Meet the 5 Muslim women who fought the battle against Triple Talaq in Supreme Court

The practice of Triple Talaq, that allows a man to leave his wife immediately by uttering 'talaq' thrice, has been banned by the Supreme Court.

The controversial Muslim practice of Triple Talaq, that allows a man to leave his wife immediately by uttering ‘talaq’ thrice, has been banned by the Supreme Court.

The court today called it illegal and unworthy. According to a NDTV report, a panel of five judges said that triple talaq “is not integral to religious practice and violates constitutional morality”.

Several Muslim women who have been divorced on phone, through letters and even via WhatsApp had argued that the practice was “unlawful” and appealed to the top court to end it.

Five judges of different faiths – Chief Justice Jagdish Singh Khehar, Justice Kurian Joseph, Justice Rohinton Fali Nariman, Justice Uday Umesh Lalit and Justice S Abdul Nazeer – heard the case over five days from May 12 to May 18.

The judgement came two years after Shayara Bano from Uttarakhand first approached the top court after her husband of 15 years sent her a letter with talaq written thrice and left her. Petitions of four other women were tagged with Bano’s petition.

Let’s take a look at the petitioners:

Shayara Bano

Video Courtesy: YouTube

The main plea in the case was filed by Shayara Bano. The 36-year-old petitioner is battling multiple ailments following several abortions, received a talaqnama (divorce) by post while she was staying with her parents in Kashipur, Uttarakhand.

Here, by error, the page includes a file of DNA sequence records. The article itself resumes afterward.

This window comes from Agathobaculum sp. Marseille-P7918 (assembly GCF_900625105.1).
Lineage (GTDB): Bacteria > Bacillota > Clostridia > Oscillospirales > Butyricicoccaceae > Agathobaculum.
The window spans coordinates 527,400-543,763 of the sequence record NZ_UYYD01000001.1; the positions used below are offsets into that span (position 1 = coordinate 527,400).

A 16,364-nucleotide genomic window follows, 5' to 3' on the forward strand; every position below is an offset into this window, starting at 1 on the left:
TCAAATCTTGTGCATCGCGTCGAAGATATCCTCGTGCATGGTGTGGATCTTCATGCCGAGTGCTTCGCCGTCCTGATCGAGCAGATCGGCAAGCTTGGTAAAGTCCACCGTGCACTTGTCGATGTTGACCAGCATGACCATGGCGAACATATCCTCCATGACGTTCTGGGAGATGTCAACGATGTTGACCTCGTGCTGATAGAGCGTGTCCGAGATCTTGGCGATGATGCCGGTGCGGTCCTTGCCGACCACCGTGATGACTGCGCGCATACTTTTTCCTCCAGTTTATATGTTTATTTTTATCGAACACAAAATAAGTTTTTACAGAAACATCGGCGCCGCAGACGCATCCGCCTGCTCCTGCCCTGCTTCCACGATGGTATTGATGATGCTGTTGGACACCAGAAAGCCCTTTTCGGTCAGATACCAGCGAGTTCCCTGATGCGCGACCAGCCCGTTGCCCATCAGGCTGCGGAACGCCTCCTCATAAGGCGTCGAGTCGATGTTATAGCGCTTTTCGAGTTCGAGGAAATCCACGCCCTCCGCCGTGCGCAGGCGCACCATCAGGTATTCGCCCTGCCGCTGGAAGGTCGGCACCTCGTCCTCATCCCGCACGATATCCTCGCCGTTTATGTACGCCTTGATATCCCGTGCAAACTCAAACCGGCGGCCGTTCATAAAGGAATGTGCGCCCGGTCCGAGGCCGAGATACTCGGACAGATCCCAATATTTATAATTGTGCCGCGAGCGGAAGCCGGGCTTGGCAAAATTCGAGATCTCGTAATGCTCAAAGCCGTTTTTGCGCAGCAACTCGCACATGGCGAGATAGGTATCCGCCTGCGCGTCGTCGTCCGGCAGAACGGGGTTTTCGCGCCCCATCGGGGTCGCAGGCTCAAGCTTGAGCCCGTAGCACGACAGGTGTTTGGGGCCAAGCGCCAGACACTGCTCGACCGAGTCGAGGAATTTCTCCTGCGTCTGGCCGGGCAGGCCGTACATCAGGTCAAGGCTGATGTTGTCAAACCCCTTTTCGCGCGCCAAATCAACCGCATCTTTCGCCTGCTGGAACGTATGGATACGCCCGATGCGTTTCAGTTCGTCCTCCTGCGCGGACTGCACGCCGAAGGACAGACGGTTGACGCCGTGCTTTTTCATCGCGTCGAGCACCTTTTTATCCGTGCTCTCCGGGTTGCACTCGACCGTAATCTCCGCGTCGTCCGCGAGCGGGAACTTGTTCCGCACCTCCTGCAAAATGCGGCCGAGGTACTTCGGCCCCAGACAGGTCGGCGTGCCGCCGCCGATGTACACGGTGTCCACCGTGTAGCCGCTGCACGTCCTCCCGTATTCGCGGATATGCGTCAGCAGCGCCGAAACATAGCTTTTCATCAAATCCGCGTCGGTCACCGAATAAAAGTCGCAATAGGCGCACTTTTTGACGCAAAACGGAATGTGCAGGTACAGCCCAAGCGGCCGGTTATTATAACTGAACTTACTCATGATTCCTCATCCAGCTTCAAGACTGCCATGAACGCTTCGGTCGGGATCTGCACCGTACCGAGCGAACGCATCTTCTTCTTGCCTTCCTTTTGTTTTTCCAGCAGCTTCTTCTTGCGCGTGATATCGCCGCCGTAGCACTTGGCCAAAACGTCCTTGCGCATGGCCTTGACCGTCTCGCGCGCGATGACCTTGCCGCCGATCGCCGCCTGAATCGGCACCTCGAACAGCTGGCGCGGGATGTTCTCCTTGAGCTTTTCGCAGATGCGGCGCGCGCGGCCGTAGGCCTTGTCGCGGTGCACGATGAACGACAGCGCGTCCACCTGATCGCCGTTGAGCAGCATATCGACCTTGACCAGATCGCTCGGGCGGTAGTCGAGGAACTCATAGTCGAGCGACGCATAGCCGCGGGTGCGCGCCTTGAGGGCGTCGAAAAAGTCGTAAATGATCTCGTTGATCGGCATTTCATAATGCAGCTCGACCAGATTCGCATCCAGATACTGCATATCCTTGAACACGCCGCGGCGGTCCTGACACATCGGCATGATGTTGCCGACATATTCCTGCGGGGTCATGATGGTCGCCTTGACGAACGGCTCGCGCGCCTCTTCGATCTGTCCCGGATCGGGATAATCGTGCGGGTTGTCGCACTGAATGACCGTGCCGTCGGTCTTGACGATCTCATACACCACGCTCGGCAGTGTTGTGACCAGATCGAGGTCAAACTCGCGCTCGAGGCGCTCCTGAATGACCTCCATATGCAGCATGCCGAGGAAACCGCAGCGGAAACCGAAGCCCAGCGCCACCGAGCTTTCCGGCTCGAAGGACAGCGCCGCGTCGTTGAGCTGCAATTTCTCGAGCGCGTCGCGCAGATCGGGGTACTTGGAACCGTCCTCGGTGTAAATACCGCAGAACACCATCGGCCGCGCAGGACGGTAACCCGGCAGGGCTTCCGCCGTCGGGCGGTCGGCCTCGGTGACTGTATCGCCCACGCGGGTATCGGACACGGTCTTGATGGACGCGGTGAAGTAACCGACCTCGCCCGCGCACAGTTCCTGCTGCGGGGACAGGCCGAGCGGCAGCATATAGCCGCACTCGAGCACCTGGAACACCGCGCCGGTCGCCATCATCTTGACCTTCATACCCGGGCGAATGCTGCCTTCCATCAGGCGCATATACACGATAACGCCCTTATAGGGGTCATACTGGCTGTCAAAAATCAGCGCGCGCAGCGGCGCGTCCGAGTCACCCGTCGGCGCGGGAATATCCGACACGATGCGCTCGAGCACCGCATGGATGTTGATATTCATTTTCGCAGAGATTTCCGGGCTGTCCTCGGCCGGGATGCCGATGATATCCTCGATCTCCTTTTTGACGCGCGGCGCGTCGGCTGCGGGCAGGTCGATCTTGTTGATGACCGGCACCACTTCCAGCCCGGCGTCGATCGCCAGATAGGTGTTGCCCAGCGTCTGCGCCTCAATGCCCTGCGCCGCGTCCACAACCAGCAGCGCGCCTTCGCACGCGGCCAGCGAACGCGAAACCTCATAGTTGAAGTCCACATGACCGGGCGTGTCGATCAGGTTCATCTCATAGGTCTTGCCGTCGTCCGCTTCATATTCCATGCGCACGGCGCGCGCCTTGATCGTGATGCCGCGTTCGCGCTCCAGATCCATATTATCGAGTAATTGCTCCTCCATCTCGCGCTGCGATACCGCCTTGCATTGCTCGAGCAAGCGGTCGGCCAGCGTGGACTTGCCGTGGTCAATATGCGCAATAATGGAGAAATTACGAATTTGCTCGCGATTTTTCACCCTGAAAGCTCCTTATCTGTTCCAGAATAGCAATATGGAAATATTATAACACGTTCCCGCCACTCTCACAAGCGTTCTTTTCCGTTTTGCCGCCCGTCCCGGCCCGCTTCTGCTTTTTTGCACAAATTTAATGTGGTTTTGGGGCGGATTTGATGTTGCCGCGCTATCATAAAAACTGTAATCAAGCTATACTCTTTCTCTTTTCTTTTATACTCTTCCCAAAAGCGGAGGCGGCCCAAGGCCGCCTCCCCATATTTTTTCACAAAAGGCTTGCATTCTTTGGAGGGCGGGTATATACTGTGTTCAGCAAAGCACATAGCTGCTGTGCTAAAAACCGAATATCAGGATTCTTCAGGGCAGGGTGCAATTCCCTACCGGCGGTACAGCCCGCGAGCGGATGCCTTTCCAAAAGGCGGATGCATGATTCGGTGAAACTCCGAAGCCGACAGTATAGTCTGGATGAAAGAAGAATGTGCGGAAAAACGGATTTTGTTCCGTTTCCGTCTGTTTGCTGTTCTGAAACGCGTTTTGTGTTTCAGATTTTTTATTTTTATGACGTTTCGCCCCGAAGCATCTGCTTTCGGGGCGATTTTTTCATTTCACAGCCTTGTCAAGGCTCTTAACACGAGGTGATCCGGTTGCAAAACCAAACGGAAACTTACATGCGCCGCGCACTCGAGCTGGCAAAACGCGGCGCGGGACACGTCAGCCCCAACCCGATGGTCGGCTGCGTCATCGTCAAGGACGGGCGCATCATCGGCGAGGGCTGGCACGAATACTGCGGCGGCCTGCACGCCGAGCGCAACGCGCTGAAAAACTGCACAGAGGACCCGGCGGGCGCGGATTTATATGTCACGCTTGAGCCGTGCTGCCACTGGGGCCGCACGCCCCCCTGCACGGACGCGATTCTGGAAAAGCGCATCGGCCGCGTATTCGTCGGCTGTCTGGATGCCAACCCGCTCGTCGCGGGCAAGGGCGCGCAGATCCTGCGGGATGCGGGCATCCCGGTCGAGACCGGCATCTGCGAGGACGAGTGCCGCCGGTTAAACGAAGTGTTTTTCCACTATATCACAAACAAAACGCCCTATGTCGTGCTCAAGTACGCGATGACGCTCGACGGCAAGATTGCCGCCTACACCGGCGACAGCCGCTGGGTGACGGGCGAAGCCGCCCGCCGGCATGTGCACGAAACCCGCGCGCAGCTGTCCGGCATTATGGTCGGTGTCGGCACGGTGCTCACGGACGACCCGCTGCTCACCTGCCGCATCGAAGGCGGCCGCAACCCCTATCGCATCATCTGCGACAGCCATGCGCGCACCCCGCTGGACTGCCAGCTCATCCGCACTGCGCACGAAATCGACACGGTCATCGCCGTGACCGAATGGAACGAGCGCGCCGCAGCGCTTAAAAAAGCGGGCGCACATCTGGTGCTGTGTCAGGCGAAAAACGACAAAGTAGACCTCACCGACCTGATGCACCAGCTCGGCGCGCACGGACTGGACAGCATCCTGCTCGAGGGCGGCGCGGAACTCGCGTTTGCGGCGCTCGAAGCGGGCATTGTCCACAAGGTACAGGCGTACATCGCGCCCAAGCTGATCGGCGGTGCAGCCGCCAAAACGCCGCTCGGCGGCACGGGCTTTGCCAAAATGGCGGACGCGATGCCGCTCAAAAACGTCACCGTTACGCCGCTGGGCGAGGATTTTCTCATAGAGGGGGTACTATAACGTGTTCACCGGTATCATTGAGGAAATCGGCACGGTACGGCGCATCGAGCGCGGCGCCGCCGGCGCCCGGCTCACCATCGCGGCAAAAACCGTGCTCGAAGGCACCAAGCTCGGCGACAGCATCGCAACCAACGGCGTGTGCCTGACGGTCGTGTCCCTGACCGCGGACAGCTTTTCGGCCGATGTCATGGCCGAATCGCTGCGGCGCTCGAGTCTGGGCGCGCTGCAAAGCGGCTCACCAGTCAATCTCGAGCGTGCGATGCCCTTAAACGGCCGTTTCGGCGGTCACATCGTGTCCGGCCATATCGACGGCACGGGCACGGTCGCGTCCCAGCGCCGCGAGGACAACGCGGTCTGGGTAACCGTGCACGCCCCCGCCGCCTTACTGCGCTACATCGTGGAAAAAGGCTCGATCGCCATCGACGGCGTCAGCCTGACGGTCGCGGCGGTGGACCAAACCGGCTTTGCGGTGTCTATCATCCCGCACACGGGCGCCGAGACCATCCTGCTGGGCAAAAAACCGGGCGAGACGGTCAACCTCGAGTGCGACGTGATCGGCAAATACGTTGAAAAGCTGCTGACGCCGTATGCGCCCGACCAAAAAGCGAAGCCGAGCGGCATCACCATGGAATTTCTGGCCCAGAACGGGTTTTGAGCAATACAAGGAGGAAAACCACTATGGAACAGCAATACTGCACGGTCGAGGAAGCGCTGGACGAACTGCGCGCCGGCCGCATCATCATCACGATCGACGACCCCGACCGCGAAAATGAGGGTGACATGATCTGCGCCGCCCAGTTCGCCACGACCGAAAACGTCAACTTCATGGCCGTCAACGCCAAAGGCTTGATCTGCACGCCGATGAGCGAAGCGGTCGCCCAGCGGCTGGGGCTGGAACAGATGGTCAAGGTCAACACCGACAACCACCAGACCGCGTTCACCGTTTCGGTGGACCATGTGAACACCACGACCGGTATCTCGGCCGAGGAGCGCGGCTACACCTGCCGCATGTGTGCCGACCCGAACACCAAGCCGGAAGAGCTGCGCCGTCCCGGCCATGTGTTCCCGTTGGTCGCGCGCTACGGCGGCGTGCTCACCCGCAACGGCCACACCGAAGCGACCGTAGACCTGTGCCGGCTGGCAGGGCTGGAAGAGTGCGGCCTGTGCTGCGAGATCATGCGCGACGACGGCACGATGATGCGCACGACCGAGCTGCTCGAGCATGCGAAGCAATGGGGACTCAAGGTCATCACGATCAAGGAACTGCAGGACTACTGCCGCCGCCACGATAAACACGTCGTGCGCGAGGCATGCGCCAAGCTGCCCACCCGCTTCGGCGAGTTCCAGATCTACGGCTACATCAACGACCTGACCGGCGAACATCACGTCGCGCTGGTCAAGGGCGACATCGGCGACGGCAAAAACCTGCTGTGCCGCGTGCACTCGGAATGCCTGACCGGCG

In her petition, Bano argued that “the Muslim husband’s right to ask for divorce by uttering talaq three times in a row is completely unilateral, unguided, absolute and has no rationale.

Ishrat Jahan

Video Courtesy: YouTube

30-year-old Ishrat Jahan’s husband uttered talaq three times over the phone. She was left at the mercy of her extended family in Howrah.

The husband also took away her four children. She fought back to prevent his second marriage and was attacked too.


Video Courtesy: YouTube

A third petition, titled ‘Muslim Women’s Quest for Equality’, was filed by the Bharatiya Muslim Mahila Andolan (BMMA), led by Zakia Soman.

The BMMA argues that Allah says men and women are equal and the practice of triple talaq is wrong.

Gulshan Parween

Video Courtesy: YouTube

Hailing from Rampur in Uttar Pradesh, Parween got a divorce notice on a Rs 10 stamp paper when she was visiting her parents in 2015.

According to a NDTV report, Parween said, “My husband felt like it one fine day and suddenly both my two-year-old son Ridan and I were homeless.”

She refused to accept the notice, after which her husband approached a family court.

Aafreen Rehman

Video Courtesy: YouTube

Rehman got married in 2014 after meeting her husband through a matrimonial portal. “After my marriage, my in-laws started harassing me and demanded dowry,” she said, according to an ANI report.

“Later they even started beating me and in September 2015 they asked me to leave their house.” After she started living with her parents’, Rehman received a letter via speed post announcing a divorce.

“This is completely wrong, unfair and unacceptable. I’ve filed a petition in Supreme Court seeking the court’s intervention in the matter,” she had said last year.

Atiya Sabri

She was also divorced on a piece of paper. She approached the Supreme Court in January challenging her divorce. She has two daughters aged four and three.

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